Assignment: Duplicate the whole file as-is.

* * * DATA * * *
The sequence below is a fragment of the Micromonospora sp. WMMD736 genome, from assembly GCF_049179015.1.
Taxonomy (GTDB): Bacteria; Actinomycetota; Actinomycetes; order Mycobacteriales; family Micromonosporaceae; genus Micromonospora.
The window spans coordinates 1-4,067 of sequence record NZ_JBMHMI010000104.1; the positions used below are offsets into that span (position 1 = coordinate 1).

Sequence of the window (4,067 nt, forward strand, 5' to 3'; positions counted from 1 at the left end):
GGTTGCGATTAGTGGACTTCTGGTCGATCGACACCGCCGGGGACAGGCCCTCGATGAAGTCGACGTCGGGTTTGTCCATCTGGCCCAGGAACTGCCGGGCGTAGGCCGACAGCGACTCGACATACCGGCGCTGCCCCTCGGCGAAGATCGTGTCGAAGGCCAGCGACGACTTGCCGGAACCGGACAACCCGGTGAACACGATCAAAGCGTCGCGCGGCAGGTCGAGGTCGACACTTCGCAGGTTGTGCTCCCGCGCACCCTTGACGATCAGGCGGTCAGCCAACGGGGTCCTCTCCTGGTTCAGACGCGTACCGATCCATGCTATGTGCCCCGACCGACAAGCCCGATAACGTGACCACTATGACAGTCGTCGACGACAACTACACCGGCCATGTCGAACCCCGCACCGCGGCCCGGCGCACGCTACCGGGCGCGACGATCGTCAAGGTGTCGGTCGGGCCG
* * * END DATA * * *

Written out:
The sequence below is a fragment of the Micromonospora sp. WMMD736 genome, from assembly GCF_049179015.1.
Taxonomy (GTDB): Bacteria; Actinomycetota; Actinomycetes; order Mycobacteriales; family Micromonosporaceae; genus Micromonospora.
The window spans coordinates 1-4,067 of sequence record NZ_JBMHMI010000104.1; the positions used below are offsets into that span (position 1 = coordinate 1).

Sequence of the window (4,067 nt, forward strand, 5' to 3'; positions counted from 1 at the left end):
GGTTGCGATTAGTGGACTTCTGGTCGATCGACACCGCCGGGGACAGGCCCTCGATGAAGTCGACGTCGGGTTTGTCCATCTGGCCCAGGAACTGCCGGGCGTAGGCCGACAGCGACTCGACATACCGGCGCTGCCCCTCGGCGAAGATCGTGTCGAAGGCCAGCGACGACTTGCCGGAACCGGACAACCCGGTGAACACGATCAAAGCGTCGCGCGGCAGGTCGAGGTCGACACTTCGCAGGTTGTGCTCCCGCGCACCCTTGACGATCAGGCGGTCAGCCAACGGGGTCCTCTCCTGGTTCAGACGCGTACCGATCCATGCTATGTGCCCCGACCGACAAGCCCGATAACGTGACCACTATGACAGTCGTCGACGACAACTACACCGGCCATGTCGAACCCCGCACCGCGGCCCGGCGCACGCTACCGGGCGCGACGATCGTCAAGGTGTCGGTCGGGCCG